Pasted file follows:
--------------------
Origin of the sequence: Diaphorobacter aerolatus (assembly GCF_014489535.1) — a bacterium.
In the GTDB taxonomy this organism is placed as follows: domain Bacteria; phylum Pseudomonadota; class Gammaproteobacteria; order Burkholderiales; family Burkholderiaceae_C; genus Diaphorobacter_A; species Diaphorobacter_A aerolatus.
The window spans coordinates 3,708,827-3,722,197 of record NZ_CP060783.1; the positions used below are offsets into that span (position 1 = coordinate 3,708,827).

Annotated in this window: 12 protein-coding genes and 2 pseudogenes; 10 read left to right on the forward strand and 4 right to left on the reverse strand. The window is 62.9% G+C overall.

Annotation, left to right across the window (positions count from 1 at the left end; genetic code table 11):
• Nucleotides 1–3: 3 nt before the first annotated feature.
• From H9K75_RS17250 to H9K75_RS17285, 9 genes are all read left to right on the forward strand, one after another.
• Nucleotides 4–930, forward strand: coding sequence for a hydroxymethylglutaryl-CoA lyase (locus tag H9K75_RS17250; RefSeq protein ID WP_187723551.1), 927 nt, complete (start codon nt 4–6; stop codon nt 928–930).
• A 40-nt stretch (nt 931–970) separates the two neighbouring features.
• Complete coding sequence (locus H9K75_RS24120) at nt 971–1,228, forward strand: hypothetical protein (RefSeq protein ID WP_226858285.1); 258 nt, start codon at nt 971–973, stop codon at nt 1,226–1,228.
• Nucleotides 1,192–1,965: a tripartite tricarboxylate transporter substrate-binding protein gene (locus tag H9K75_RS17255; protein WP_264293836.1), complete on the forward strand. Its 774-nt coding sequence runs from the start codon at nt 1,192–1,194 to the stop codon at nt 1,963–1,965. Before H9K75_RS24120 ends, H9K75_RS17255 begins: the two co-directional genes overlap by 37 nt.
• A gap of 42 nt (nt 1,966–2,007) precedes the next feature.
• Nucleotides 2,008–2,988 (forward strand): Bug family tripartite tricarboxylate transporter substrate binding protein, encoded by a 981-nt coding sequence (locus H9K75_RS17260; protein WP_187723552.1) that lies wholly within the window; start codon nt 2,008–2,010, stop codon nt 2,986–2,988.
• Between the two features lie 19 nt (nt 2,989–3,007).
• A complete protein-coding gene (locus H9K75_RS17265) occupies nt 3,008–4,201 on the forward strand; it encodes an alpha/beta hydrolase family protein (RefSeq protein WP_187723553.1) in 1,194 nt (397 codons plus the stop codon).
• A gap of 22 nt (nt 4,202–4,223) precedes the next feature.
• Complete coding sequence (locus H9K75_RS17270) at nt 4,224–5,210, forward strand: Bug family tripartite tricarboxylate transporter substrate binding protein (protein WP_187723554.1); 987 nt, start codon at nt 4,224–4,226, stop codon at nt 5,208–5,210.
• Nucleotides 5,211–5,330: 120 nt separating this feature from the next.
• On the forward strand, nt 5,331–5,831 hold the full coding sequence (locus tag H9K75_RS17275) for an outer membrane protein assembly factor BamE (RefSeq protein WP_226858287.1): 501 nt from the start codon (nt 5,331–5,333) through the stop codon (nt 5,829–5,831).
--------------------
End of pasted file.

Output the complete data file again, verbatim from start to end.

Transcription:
Origin of the sequence: Diaphorobacter aerolatus (assembly GCF_014489535.1) — a bacterium.
In the GTDB taxonomy this organism is placed as follows: domain Bacteria; phylum Pseudomonadota; class Gammaproteobacteria; order Burkholderiales; family Burkholderiaceae_C; genus Diaphorobacter_A; species Diaphorobacter_A aerolatus.
The window spans coordinates 3,708,827-3,722,197 of record NZ_CP060783.1; the positions used below are offsets into that span (position 1 = coordinate 3,708,827).

Annotated in this window: 12 protein-coding genes and 2 pseudogenes; 10 read left to right on the forward strand and 4 right to left on the reverse strand. The window is 62.9% G+C overall.

Annotation, left to right across the window (positions count from 1 at the left end; genetic code table 11):
• Nucleotides 1–3: 3 nt before the first annotated feature.
• From H9K75_RS17250 to H9K75_RS17285, 9 genes are all read left to right on the forward strand, one after another.
• Nucleotides 4–930, forward strand: coding sequence for a hydroxymethylglutaryl-CoA lyase (locus tag H9K75_RS17250; RefSeq protein ID WP_187723551.1), 927 nt, complete (start codon nt 4–6; stop codon nt 928–930).
• A 40-nt stretch (nt 931–970) separates the two neighbouring features.
• Complete coding sequence (locus H9K75_RS24120) at nt 971–1,228, forward strand: hypothetical protein (RefSeq protein ID WP_226858285.1); 258 nt, start codon at nt 971–973, stop codon at nt 1,226–1,228.
• Nucleotides 1,192–1,965: a tripartite tricarboxylate transporter substrate-binding protein gene (locus tag H9K75_RS17255; protein WP_264293836.1), complete on the forward strand. Its 774-nt coding sequence runs from the start codon at nt 1,192–1,194 to the stop codon at nt 1,963–1,965. Before H9K75_RS24120 ends, H9K75_RS17255 begins: the two co-directional genes overlap by 37 nt.
• A gap of 42 nt (nt 1,966–2,007) precedes the next feature.
• Nucleotides 2,008–2,988 (forward strand): Bug family tripartite tricarboxylate transporter substrate binding protein, encoded by a 981-nt coding sequence (locus H9K75_RS17260; protein WP_187723552.1) that lies wholly within the window; start codon nt 2,008–2,010, stop codon nt 2,986–2,988.
• Between the two features lie 19 nt (nt 2,989–3,007).
• A complete protein-coding gene (locus H9K75_RS17265) occupies nt 3,008–4,201 on the forward strand; it encodes an alpha/beta hydrolase family protein (RefSeq protein WP_187723553.1) in 1,194 nt (397 codons plus the stop codon).
• A gap of 22 nt (nt 4,202–4,223) precedes the next feature.
• Complete coding sequence (locus H9K75_RS17270) at nt 4,224–5,210, forward strand: Bug family tripartite tricarboxylate transporter substrate binding protein (protein WP_187723554.1); 987 nt, start codon at nt 4,224–4,226, stop codon at nt 5,208–5,210.
• Nucleotides 5,211–5,330: 120 nt separating this feature from the next.
• On the forward strand, nt 5,331–5,831 hold the full coding sequence (locus tag H9K75_RS17275) for an outer membrane protein assembly factor BamE (RefSeq protein WP_226858287.1): 501 nt from the start codon (nt 5,331–5,333) through the stop codon (nt 5,829–5,831).